Thoughts from Kollel KLAL

Lech Lecha

The passuk states: “ויהי השמש לבוא, and the sun was setting.” A bit farther it states “ויהי השמש באה, and the sun had set.” The Meshech Chochma says until this parsha the sun was called “מאור הגדול, the great luminary.” When Avraham came to the land of Charan, he learned that the sun was made by Hashem and it functions by serving Him, so he called it “שמש, servant.” The sun is necessary to function because of its creator, as it constantly rises in the east and sets in the west, and serves to do exactly as commanded. It is only a שמש, a servant, to serve its creator. From this point and on, the sun is called שמש, as the name of a shamosh in a shul, meaning an attendant who serves its master. Avraham called the sun שמש, which is in Aramaic, as it states in Navi Daniel, “ישמשונה.” In lashon Kodesh a servant is called משרת, and his service is called שירות.


Chazal bring: Avraham looked into the world and recognized that there is a master-planner behind everything. The Chovos Halvavos brings a mashal: an oil-painter takes a few different colors and pours them onto a canvas, will it form legible writing or a nice-looking picture? So too, Hashem created the entire world and set each part into its proper place, making it beautiful. HaRav Elchonon Wasserman adds, how could a person in their right mind think that the world with such infinite wisdom to no end, so intricate, happened to be on its own? Avraham was the 1st to see the world and recognize Hashem through the creation, and understood everything is here to serve Him.

In Pashas Netzavim, Hashem appoints the heavens and earth as witnesses that he placed before us life and death, bracha and klalah. Rashi explains, Hashem said to Bnei Yisrael, “Look at the heaven and earth that I created לשמש, to serve you. Have they changed their character? Did the sun ever not rise in the east and shine for the whole world? Look at the earth; have you ever planted and it did not grow? Or has it produced barley instead of wheat? Just as these don’t change, although they don’t get reward or punishment, you who do get reward and punishment should certainly not change your ways.” This reflects that the sun is called שמש because Hashem created it to serve us. We see that the sun serves Hashem by shining, and it serves us by providing light, warmth, rain, and fruit in the world.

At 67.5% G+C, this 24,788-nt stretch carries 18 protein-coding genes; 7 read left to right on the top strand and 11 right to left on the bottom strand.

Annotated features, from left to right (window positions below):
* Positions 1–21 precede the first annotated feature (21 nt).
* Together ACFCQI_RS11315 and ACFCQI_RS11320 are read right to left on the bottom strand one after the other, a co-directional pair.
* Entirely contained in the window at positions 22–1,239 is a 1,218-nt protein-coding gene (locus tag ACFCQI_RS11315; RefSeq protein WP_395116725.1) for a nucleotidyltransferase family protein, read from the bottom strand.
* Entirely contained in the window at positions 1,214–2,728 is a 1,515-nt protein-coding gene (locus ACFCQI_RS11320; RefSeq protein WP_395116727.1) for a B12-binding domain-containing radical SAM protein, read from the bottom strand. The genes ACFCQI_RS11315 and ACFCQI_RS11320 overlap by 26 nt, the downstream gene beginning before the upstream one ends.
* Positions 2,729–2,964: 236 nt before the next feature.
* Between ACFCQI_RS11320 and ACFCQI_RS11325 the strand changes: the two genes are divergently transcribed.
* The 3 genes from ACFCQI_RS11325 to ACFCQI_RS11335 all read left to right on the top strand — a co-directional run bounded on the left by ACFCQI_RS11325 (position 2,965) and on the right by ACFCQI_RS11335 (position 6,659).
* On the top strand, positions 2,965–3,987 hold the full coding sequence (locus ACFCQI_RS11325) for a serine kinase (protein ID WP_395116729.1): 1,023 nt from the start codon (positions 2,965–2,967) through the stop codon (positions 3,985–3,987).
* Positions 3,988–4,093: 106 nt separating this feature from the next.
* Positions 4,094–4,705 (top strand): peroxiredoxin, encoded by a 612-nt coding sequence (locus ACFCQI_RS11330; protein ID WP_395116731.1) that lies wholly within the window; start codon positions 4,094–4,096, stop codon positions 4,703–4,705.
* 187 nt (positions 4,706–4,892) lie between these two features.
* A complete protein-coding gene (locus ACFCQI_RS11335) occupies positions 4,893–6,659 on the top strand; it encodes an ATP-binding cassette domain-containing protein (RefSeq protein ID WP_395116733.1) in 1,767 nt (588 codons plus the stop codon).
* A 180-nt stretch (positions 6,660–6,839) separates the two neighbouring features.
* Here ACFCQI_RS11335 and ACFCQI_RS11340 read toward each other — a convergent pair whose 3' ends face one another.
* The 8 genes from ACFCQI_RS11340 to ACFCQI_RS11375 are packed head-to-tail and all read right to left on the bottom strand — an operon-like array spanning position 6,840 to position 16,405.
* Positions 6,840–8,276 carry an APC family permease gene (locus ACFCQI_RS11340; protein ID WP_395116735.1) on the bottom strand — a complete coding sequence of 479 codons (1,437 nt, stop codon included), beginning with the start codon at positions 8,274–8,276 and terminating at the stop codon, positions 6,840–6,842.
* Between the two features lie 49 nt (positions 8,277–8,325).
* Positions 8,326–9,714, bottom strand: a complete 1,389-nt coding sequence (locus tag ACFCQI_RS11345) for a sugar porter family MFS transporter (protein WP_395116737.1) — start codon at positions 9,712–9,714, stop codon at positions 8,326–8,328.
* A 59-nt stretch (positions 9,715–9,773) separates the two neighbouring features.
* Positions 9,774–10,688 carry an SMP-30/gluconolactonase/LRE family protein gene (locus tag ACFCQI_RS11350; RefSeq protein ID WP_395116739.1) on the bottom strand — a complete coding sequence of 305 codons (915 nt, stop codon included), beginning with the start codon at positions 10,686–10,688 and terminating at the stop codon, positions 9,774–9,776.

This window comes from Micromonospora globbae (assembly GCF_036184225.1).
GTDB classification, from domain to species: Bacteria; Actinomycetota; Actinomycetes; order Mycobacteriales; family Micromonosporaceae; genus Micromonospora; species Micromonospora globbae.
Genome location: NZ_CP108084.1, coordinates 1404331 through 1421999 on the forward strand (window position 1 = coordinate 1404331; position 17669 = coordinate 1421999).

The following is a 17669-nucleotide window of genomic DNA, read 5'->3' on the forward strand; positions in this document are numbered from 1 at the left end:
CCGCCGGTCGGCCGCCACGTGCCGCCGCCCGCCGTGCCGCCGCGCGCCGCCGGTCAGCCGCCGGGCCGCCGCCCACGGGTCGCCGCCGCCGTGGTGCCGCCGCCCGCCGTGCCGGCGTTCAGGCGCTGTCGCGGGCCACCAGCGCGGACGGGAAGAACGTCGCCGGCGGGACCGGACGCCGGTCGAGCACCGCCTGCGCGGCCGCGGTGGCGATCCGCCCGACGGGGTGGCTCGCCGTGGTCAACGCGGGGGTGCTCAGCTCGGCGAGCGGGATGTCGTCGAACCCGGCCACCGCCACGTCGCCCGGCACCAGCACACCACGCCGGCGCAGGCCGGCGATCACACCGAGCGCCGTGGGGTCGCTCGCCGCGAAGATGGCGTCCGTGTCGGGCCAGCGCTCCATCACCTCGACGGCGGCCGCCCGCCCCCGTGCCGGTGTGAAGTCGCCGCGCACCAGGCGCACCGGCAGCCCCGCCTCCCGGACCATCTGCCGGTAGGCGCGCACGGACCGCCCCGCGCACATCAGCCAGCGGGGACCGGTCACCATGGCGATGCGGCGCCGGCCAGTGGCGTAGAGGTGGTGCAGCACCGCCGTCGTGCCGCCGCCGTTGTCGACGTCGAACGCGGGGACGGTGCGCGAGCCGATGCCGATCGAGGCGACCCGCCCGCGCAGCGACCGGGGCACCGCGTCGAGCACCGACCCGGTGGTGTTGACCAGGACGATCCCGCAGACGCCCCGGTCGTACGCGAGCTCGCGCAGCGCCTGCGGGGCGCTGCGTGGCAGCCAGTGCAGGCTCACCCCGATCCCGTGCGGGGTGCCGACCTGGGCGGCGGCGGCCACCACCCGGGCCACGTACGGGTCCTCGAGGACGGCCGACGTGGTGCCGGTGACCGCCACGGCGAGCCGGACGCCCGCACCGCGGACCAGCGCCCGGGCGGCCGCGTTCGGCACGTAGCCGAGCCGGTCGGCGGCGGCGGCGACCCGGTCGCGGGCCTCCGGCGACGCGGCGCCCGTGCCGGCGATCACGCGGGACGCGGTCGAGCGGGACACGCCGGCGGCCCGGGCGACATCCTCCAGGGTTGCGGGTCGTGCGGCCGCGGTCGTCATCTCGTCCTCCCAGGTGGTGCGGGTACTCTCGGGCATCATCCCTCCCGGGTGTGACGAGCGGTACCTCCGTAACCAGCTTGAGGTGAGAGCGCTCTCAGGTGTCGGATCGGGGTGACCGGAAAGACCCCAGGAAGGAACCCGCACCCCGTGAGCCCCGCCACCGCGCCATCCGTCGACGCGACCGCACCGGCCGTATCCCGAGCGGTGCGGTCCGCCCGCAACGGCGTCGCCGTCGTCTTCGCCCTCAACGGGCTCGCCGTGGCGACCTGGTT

My Rosh HaYeshiva asked: How can we learn a lesson from the heavens and the earth about how we should behave. The heavens and earth are inanimate; they don’t have a yeitzer hatov or yeitzer hara to convince them to do good or bad, we, however, do. How then should we learn from them not to change our ways? He answered, in Shir HaShirim it states, “do not look at me that I am dark because the sun caused it.” Rashi explains “don’t look at me in a disgraceful way, because the darkness which is a euphemism of sin, was not from birth, but rather from the sun. This darkness is easily able to revert to light again by going into the shade.” Also, the people who were around me convinced and persuaded me to do bad. In davening we say, “Elokai, neshama … tehorah he,” every Yid has a neshama tehora which naturally should cause a person do good. We see every Yid is created naturally pure and clean, it is the yeitzer hara and our surroundings which affect us and cause us to do bad. Rashi understands, we are meant to take a lesson from the heavens and earth. Just as the heavens and earth, which are inanimate, don’t change their character, so too a Yid has the potential to be as a domem, inanimate, and serve Hashem by keeping the Torah and mitzvos without being affected by others.

Let us take the lesson from the heavens and earth, to return to our good nature and constantly serve Him!

Leave a Reply